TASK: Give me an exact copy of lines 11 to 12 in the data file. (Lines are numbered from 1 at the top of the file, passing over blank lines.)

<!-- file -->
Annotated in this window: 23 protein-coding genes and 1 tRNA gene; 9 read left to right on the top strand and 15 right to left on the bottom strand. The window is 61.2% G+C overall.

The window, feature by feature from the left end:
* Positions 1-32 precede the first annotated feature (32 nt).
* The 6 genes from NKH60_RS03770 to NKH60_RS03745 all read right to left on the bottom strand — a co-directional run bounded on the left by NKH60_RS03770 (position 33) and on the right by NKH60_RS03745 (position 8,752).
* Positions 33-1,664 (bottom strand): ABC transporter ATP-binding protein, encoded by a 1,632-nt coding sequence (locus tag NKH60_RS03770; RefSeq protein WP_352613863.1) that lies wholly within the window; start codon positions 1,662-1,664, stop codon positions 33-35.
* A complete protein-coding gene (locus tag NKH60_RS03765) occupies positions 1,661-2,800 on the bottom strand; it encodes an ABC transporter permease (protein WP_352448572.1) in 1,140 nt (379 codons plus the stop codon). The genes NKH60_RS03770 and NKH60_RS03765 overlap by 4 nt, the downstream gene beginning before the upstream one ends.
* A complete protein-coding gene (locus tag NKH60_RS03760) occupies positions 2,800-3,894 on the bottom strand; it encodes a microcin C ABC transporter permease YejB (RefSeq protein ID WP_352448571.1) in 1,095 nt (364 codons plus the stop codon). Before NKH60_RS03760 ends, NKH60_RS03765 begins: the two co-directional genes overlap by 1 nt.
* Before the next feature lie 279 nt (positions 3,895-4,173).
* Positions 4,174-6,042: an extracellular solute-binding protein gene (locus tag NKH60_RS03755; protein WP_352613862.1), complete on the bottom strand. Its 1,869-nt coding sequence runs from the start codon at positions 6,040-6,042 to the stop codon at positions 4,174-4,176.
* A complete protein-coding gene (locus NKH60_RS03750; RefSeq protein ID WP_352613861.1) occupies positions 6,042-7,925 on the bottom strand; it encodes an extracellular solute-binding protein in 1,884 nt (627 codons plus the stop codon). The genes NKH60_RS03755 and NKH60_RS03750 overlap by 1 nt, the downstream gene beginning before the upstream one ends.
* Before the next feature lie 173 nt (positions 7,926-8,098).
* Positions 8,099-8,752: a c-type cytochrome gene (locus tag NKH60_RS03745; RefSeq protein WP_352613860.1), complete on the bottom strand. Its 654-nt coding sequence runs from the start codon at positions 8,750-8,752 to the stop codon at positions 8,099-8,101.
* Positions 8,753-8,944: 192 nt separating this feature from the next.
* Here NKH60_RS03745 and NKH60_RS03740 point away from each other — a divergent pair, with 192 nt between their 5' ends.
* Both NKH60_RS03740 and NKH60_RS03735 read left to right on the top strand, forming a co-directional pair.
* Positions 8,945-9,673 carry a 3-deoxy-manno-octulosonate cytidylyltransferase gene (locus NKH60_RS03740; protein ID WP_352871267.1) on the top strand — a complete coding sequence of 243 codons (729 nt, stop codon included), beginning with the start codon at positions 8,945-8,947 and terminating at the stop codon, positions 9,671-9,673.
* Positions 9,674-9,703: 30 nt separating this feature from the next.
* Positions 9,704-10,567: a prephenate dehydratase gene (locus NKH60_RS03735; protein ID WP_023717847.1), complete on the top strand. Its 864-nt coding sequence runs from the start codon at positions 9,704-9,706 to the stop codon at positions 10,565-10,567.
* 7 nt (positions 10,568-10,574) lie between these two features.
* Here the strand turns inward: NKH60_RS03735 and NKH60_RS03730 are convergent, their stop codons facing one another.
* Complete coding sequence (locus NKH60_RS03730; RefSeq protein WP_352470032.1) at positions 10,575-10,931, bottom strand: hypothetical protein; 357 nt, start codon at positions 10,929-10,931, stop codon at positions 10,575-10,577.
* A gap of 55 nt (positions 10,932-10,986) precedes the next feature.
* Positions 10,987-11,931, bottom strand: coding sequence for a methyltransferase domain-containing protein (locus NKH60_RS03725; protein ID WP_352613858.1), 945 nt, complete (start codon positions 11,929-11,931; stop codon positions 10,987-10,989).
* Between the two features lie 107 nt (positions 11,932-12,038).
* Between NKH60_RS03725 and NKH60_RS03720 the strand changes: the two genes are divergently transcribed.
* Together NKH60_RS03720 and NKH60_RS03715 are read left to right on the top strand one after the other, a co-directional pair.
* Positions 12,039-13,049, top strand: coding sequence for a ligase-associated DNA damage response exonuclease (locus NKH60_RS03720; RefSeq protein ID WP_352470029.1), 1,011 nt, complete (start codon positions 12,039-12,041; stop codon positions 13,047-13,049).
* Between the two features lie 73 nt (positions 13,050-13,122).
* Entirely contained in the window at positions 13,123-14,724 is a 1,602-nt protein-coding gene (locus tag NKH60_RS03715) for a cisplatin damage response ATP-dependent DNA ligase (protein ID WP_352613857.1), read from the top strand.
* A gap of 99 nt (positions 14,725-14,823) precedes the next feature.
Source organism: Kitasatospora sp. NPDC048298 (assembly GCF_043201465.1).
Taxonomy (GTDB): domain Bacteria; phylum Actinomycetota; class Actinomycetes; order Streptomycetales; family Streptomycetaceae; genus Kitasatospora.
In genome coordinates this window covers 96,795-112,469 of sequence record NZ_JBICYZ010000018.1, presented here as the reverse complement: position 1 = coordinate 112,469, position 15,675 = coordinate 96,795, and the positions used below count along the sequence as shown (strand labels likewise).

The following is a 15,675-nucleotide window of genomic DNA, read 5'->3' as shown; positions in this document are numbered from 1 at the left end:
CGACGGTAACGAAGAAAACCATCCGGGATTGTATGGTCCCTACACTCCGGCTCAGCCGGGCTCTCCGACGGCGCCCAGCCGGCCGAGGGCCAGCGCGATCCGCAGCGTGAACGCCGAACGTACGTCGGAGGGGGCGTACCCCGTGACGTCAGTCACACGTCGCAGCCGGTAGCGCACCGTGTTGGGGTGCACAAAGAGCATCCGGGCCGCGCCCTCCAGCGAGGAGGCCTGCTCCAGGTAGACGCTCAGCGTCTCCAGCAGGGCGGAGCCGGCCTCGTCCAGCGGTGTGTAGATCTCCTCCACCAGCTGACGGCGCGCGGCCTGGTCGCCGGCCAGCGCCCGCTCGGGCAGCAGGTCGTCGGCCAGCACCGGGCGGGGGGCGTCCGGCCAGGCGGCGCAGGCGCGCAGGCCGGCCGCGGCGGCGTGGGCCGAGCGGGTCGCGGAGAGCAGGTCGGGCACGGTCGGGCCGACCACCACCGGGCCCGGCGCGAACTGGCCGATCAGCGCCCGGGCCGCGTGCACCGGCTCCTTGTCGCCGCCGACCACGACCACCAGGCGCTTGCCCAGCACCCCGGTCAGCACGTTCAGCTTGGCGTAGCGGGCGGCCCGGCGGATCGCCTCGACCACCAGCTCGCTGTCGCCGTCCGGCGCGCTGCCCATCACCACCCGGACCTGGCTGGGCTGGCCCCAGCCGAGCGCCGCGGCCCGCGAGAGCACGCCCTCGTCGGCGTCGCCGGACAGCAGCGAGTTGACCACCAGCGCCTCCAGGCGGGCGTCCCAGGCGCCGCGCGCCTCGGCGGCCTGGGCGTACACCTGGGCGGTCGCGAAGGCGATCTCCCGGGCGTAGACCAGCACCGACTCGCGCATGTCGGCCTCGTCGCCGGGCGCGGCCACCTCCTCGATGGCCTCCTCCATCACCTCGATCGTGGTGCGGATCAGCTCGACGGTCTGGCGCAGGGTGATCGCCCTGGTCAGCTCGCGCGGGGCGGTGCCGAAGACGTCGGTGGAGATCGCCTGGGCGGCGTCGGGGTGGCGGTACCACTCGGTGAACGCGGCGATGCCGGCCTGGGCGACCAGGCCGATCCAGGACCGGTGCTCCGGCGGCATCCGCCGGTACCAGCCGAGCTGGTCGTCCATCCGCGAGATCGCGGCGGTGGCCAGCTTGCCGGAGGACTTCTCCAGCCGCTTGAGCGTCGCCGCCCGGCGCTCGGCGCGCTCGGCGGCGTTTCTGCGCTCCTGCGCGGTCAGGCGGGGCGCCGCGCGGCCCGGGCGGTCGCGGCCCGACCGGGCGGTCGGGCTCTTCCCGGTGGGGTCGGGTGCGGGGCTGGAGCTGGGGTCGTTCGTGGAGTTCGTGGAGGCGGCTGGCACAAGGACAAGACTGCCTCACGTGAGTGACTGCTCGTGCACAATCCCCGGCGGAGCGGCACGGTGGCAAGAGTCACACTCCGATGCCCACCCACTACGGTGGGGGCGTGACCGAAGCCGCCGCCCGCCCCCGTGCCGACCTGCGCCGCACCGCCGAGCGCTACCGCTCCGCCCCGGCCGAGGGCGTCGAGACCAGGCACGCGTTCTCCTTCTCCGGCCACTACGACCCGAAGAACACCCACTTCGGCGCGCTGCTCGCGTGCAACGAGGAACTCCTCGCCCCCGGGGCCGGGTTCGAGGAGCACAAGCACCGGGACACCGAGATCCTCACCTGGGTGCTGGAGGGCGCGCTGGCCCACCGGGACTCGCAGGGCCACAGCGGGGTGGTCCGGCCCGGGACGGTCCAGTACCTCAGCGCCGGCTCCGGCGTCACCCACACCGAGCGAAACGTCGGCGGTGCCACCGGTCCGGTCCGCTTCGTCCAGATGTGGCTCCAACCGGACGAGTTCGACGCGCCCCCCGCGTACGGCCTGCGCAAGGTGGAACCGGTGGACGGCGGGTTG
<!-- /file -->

* Before the next feature lie 173 nt (positions 7,926-8,098).
* Positions 8,099-8,752: a c-type cytochrome gene (locus tag NKH60_RS03745; RefSeq protein WP_352613860.1), complete on the bottom strand. Its 654-nt coding sequence runs from the start codon at positions 8,750-8,752 to the stop codon at positions 8,099-8,101.